China Stocks Drop to Four-Month Low as Money-Market Rates FallBloomberg News
China’s stocks fell to the lowest level in four months, led by coal and auto shares, amid investor disappointment the government didn’t take further measures to ease a cash crunch. Money-market rates eased for a third day.
Yanzhou Coal Mining Co. slid to a five-year low on concern the government will cut coal use to reduce air pollution. Chongqing Changan Automobile Co., a partner of Mazda Motor Corp., sank 3.6 percent on concern rising tensions between China and Japan will hurt sales. Apple Inc. supplier GoerTek Inc. and phone-equipment maker ZTE Corp. paced declines among technology and telecom stocks that were among this year’s best performers.
The Shanghai Composite Index lost 1.6 percent to 2,073.10 at the close, the lowest level since Aug. 23. The People’s Bank of China didn’t conduct reverse-repurchase operations today, after injecting funds into the inter-bank market for the first time in three weeks on Dec. 24 to ease a cash crunch that drove capital costs to the highest level since June.
“Money-market rates are traditionally high at the end of the year and the situation won’t improve much until early next year,” said Wang Zheng, the Shanghai-based chief investment officer at Jingxi Investment Management Co. “Stocks will remain volatile before the money crunch eases.”
The Shanghai Composite has fallen 8.6 percent this year amid concern liquidity will tighten before the resumption of new share offerings next month. It trades at 8 times projected profit for the next 12 months, the cheapest since July 31, according to data compiled by Bloomberg. Trading volumes today were 27 percent below the 30-day average.
The seven-day repurchase rate, a gauge of funding availability in the banking system, declined 24 basis points to 5.33 percent in Shanghai. The one-year interest-rate swap, the fixed payment needed to receive the floating seven-day repo rate, was unchanged at 5 percent. It touched a record 5.13 percent on Dec. 23.
The yuan was little changed at 6.0719 per dollar, near the highest level since 1993.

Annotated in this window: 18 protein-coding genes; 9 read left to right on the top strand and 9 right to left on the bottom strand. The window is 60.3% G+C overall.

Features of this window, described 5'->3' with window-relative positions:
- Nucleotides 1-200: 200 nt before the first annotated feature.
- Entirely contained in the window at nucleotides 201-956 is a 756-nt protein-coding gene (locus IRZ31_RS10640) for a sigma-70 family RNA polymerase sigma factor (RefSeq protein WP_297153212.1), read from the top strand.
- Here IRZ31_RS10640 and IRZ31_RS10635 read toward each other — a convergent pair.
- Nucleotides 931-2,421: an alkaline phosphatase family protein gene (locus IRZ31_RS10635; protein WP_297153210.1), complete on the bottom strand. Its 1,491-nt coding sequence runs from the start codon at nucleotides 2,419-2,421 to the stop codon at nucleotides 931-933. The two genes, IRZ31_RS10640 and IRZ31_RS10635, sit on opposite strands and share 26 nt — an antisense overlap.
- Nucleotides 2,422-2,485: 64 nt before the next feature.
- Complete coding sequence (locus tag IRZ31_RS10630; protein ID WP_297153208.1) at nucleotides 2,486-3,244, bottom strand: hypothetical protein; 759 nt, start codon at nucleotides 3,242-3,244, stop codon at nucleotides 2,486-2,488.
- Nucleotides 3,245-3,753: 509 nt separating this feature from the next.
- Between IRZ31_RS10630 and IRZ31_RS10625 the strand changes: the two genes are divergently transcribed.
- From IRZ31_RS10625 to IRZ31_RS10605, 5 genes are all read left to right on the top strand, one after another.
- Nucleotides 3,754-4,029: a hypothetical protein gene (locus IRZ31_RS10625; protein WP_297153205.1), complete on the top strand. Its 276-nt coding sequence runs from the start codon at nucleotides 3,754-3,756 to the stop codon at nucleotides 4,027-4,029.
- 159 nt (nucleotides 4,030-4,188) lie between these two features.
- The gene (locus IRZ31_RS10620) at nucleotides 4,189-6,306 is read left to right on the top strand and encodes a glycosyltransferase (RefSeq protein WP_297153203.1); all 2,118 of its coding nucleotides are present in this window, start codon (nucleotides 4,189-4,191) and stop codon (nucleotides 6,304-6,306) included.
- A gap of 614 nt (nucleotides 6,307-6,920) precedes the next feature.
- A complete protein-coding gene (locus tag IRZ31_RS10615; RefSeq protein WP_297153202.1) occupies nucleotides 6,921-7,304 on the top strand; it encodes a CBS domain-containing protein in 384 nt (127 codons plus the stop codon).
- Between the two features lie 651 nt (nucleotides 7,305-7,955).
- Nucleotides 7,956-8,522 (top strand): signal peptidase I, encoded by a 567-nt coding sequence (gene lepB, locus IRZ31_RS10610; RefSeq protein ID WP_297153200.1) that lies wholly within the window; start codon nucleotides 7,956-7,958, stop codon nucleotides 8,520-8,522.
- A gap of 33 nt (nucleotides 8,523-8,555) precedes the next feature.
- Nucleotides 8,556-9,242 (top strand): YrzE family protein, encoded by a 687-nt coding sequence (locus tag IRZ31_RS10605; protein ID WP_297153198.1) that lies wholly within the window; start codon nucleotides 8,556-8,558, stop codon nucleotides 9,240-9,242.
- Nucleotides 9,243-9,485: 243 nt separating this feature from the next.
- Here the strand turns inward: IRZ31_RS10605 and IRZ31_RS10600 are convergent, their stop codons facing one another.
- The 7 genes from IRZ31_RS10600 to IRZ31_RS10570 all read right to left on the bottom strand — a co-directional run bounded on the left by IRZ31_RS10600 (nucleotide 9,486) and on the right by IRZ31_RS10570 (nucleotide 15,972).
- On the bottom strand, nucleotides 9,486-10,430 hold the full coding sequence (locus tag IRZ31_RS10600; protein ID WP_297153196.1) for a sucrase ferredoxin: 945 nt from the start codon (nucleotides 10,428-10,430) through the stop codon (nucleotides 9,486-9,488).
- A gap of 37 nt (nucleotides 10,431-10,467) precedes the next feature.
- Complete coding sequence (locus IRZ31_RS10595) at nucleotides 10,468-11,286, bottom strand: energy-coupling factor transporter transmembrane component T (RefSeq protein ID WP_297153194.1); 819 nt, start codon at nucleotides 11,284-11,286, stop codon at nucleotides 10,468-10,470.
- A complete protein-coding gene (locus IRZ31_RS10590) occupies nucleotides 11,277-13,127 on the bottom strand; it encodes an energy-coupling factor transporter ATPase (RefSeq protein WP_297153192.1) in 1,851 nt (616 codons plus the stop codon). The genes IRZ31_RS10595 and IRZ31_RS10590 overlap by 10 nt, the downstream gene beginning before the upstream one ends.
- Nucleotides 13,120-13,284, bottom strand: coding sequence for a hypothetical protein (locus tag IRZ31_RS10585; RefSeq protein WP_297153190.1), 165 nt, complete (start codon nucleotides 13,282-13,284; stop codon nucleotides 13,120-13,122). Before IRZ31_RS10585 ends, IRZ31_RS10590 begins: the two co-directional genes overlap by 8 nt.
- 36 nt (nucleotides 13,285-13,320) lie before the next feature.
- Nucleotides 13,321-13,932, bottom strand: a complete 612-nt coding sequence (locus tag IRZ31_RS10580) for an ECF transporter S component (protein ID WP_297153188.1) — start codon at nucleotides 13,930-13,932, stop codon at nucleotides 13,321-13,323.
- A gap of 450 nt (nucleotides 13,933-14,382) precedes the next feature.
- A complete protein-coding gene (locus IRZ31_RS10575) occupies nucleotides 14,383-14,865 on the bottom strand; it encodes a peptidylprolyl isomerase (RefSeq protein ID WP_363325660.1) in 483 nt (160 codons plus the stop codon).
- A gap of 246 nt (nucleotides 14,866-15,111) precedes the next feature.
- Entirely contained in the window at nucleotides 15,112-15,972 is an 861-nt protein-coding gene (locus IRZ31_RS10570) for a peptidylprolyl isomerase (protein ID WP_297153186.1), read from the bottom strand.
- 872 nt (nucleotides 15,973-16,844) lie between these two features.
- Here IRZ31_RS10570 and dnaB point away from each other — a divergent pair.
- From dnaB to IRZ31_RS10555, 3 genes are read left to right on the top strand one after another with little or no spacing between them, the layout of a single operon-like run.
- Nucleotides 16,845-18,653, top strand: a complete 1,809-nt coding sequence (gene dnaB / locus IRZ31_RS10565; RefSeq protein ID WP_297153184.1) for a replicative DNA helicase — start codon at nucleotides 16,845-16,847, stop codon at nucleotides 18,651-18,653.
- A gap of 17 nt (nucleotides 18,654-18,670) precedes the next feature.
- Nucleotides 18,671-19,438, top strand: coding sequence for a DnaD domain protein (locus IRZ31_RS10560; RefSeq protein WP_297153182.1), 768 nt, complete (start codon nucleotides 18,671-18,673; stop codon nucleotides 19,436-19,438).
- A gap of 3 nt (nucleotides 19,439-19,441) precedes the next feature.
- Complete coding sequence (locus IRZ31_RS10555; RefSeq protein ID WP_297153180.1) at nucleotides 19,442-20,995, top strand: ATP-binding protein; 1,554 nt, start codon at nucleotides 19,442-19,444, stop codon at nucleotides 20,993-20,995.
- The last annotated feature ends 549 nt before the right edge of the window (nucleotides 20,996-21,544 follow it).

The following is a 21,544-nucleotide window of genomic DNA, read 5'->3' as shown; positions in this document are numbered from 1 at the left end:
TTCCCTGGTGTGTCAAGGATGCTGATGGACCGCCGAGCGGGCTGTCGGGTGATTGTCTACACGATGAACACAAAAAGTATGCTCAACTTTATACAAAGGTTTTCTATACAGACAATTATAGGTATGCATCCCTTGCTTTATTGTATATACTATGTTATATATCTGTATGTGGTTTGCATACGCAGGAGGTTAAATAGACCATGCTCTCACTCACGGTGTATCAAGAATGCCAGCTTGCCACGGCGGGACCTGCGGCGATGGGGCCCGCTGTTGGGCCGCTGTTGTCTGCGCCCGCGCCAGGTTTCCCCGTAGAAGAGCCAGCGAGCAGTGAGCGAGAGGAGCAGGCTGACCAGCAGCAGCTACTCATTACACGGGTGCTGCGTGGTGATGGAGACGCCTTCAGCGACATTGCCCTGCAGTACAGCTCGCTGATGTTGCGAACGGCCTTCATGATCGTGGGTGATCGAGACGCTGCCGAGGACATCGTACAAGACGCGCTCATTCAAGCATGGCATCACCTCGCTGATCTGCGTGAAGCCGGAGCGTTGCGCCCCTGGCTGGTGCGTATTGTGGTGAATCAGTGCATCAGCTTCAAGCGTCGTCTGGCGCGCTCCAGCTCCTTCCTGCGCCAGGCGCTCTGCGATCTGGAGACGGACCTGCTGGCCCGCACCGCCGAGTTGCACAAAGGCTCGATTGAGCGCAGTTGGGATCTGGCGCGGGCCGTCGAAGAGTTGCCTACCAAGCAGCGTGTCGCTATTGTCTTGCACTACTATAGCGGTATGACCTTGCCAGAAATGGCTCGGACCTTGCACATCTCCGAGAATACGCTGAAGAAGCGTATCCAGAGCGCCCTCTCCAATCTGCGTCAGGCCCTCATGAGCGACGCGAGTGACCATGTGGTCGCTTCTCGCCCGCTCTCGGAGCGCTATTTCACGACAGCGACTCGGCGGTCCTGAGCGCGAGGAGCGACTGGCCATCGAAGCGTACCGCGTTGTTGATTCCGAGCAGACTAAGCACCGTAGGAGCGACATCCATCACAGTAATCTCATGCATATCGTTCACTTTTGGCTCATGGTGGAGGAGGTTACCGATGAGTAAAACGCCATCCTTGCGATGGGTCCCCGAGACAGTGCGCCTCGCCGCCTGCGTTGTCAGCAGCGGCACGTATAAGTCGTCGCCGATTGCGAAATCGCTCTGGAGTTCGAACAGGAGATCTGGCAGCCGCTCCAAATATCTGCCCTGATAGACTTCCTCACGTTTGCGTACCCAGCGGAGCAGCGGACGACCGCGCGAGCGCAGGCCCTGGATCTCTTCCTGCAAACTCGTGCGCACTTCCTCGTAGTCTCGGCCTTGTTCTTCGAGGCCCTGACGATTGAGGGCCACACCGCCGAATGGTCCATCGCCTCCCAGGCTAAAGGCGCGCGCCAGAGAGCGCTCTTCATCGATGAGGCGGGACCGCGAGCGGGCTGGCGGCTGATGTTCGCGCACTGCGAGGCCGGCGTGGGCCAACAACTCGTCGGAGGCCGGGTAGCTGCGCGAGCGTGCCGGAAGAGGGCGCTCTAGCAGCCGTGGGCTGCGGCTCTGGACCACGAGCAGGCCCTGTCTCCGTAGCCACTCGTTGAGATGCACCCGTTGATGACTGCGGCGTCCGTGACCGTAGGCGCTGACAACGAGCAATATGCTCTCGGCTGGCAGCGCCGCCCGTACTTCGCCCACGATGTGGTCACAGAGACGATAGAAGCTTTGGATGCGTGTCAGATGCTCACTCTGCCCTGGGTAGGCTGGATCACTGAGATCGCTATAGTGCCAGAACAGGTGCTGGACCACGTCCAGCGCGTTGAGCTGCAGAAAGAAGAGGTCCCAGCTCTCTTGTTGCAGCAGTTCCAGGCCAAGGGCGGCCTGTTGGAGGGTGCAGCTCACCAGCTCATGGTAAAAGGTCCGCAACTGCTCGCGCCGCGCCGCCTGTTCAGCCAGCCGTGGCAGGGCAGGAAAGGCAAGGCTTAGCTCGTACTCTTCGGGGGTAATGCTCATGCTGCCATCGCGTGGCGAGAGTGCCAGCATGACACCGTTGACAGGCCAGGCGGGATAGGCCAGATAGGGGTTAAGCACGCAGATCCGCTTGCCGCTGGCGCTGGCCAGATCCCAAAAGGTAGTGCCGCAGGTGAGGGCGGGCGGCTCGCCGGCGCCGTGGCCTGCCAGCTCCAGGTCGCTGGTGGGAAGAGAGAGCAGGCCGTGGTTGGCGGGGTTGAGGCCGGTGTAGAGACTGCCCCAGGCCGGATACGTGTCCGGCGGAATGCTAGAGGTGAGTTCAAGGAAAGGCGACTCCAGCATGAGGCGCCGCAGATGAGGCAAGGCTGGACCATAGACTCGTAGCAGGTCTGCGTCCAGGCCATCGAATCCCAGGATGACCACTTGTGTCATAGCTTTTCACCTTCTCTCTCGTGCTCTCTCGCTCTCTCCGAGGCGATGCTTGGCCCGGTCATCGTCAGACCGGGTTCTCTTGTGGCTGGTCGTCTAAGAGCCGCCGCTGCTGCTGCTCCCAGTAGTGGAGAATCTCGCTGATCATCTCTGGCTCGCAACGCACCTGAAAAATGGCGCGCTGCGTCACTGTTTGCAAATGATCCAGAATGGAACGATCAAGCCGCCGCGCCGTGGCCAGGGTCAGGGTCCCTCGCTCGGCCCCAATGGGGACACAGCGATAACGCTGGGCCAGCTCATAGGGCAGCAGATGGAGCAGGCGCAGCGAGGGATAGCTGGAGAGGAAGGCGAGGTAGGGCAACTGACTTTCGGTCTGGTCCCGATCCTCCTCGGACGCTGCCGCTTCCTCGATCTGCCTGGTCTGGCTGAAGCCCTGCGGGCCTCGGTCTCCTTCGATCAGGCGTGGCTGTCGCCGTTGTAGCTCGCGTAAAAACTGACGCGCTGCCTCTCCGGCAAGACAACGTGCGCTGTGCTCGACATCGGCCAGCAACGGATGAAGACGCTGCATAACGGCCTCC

The CSI 300 Index lost 1.7 percent to 2,265.33 today. The Hong Kong market was closed for the holidays.
Yanzhou Coal plunged 3.1 percent to 8.75 yuan. China Shenhua Energy Co., the largest coal producer, fell 1.6 percent.
China’s cabinet, the State Council, listed worsening pollution as among the looming challenges the country faces in a report to the legislature, the official Xinhua News Agency reported yesterday. The State Council also said economic growth this year is likely to come in at 7.6 percent, above the government’s 7.5 percent target.
Chongqing Changan lost 3.6 percent. Guangzhou Automobile Group Co., which has manufacturing ventures with Toyota Motor Corp. and Honda Motor Co., dropped 1.3 percent.
Automakers are bracing for a potential consumer backlash should tensions with China escalate after Prime Minister Shinzo Abe visited a shrine memorializing war-dead on Chairman Mao Zedong’s birthday. The visit creates substantial political obstacles to China-Japan ties and Japan must bear all consequences, Foreign Ministry spokesman Qin Gang said.
Measures of phone and technology stocks in the CSI 300 fell at least 2.7 percent today. GoerTek lost 2.7 percent. ZTE, China’s second-biggest phone-equipment maker, slumped 6.5 percent, the lowest close since July 9.
The technology sub-index has climbed 36 percent this year while the phone measure advanced 19 percent, among the three best-performing industry groups.
China National Software & Service Co. has surged 249 percent this year and Yangtze River Investment Industry Co. jumped 239 percent, making them the best performers in the Shanghai Composite. Shanxi Xinghuacun Fen Wine Factory Co. and Guizhou Panjiang Refined Coal Co. were the worst performers, with losses of 58 percent and 57 percent.
The statistics bureau is due to release industrial companies’ profits for November tomorrow. Net income for the companies rose 15.1 percent in October, down from 18.4 percent growth a month earlier.
— With assistance by Shidong Zhang, and Helen Sun